I took an elective on databases in college, and I was lucky enough to have a couple of on-the-job mentors early in my career who were very knowledgeable in SQL and database tuning. This course was very introductory, however, but helpful nonetheless. After amassing a certain amount of knowledge and experience, it became easy to teach myself using documentation and experimentation. One of the things I appreciate most about PostgreSQL is how stellar the documentation is. If printed, it would be just shy of 3,000 pages. If you want to understand something about the database, you’ll likely find it in the documentation. I do also appreciate online articles that can go into more detail at times than the documentation or explain it more clearly, but you have to be careful about old articles that may no longer hold true.

What were some of your favorite things getting into it? What did you find hard?

I’ll probably be ostracized for saying this, but many object-oriented programming practices felt like pointless busywork. Relational data modeling and SQL felt natural to me and mapped more closely to how I think about problems. You can accomplish so much with a few lines of SQL compared to general-purpose languages.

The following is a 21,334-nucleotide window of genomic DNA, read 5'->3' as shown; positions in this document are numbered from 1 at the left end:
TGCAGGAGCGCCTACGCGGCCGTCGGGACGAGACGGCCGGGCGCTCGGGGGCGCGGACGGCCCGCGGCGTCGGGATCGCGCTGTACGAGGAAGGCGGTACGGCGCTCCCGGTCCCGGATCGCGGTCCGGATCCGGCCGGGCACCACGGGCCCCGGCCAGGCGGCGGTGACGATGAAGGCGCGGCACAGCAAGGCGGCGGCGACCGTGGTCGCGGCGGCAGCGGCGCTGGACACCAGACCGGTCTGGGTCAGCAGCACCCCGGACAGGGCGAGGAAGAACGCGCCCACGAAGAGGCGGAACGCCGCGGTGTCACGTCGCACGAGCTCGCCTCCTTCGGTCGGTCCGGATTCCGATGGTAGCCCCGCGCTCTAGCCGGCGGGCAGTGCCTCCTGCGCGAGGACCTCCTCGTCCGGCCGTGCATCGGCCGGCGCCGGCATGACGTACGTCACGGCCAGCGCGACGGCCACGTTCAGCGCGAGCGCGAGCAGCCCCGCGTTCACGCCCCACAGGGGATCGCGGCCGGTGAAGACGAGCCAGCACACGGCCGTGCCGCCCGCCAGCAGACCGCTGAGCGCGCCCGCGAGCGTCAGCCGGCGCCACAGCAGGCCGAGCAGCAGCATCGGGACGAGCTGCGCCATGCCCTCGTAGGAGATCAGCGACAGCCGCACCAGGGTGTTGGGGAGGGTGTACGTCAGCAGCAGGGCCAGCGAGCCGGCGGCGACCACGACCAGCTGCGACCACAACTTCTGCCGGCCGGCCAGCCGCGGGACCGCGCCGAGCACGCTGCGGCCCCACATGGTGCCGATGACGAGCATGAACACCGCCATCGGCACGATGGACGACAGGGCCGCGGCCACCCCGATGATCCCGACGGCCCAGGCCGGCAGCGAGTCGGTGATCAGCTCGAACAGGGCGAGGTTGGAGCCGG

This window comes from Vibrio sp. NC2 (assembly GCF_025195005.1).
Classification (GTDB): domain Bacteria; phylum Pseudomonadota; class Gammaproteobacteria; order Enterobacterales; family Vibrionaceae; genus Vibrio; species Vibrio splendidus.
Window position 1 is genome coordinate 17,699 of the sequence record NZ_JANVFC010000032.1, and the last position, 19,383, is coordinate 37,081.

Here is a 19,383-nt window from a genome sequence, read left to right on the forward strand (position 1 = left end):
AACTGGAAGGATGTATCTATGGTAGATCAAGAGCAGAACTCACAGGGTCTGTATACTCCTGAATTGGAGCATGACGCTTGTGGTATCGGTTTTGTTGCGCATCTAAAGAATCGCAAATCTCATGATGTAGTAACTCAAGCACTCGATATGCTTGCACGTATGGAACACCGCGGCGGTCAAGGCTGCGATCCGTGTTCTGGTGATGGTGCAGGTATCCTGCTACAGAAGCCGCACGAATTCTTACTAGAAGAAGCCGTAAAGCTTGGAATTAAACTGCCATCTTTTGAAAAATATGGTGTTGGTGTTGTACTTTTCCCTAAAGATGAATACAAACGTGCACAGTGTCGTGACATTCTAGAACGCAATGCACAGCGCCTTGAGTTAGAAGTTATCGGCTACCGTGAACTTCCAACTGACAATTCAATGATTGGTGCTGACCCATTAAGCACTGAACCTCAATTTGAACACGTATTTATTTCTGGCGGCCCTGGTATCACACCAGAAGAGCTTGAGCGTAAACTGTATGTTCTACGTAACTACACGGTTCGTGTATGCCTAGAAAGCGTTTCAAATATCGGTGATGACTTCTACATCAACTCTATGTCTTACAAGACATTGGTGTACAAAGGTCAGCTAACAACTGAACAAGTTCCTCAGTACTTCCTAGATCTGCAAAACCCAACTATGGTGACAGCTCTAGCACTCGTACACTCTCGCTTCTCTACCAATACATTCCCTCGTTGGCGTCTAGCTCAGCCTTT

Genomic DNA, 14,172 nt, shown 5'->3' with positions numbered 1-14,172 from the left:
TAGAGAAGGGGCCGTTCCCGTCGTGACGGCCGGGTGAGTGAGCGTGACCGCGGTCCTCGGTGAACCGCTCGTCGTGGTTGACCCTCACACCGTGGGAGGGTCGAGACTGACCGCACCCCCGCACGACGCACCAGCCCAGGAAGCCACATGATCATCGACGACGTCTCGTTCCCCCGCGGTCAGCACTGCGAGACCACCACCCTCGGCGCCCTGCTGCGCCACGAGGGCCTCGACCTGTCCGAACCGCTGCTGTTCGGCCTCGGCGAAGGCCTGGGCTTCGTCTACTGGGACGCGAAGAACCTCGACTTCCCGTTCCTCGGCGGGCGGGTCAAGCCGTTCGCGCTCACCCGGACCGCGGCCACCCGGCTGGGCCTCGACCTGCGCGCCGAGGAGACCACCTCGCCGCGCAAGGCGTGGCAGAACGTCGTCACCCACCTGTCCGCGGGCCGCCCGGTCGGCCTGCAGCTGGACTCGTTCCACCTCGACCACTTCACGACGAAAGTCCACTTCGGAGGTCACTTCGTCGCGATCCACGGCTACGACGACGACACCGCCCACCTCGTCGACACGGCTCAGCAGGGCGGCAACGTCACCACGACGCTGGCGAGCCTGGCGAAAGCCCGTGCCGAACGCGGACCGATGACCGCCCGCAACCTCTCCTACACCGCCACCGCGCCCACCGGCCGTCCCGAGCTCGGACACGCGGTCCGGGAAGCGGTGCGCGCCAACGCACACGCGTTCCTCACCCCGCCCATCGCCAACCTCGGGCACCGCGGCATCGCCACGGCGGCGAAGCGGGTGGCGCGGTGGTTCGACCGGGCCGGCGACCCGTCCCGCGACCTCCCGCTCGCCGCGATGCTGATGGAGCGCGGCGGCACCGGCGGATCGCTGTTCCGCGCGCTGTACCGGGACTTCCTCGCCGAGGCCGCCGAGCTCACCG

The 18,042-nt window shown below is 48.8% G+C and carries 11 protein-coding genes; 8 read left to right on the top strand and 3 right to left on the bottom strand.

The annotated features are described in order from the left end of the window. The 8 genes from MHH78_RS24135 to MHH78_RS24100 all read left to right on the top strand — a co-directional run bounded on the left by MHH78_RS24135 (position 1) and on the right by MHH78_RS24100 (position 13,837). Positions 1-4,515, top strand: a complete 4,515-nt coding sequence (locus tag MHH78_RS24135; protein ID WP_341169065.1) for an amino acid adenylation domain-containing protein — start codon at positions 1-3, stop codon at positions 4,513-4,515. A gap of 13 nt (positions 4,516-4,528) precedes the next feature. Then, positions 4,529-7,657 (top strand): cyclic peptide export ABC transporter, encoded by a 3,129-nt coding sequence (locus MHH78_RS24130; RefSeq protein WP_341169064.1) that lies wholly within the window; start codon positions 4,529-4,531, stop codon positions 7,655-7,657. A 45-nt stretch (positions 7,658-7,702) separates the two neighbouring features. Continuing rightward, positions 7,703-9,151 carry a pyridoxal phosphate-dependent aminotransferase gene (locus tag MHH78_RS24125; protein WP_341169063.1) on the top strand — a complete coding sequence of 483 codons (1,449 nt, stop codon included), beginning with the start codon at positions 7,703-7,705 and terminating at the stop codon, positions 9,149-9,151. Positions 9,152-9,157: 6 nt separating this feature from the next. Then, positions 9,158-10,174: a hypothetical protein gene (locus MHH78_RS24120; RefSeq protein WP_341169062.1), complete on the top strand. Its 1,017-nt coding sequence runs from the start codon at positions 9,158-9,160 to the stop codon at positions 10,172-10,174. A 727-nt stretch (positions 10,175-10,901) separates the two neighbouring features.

What problems were you solving when you first started using SQL?

The first time I put SQL to practical use was during my senior design project. We were required to track our work, and I threw together a simple PHP web app backed by a SQL database to do it. The first time I used SQL professionally was intense. I was assigned a project to do alone. I needed to build a system for backing up encrypted medical records to DVDs (this was quite a while ago). I needed to build a web application that could auto-run from the DVD to provide a searchable index of the medical records. I had to figure out how to use an embedded database that could run from read-only media. It was a pretty unique challenge for a first-time database project.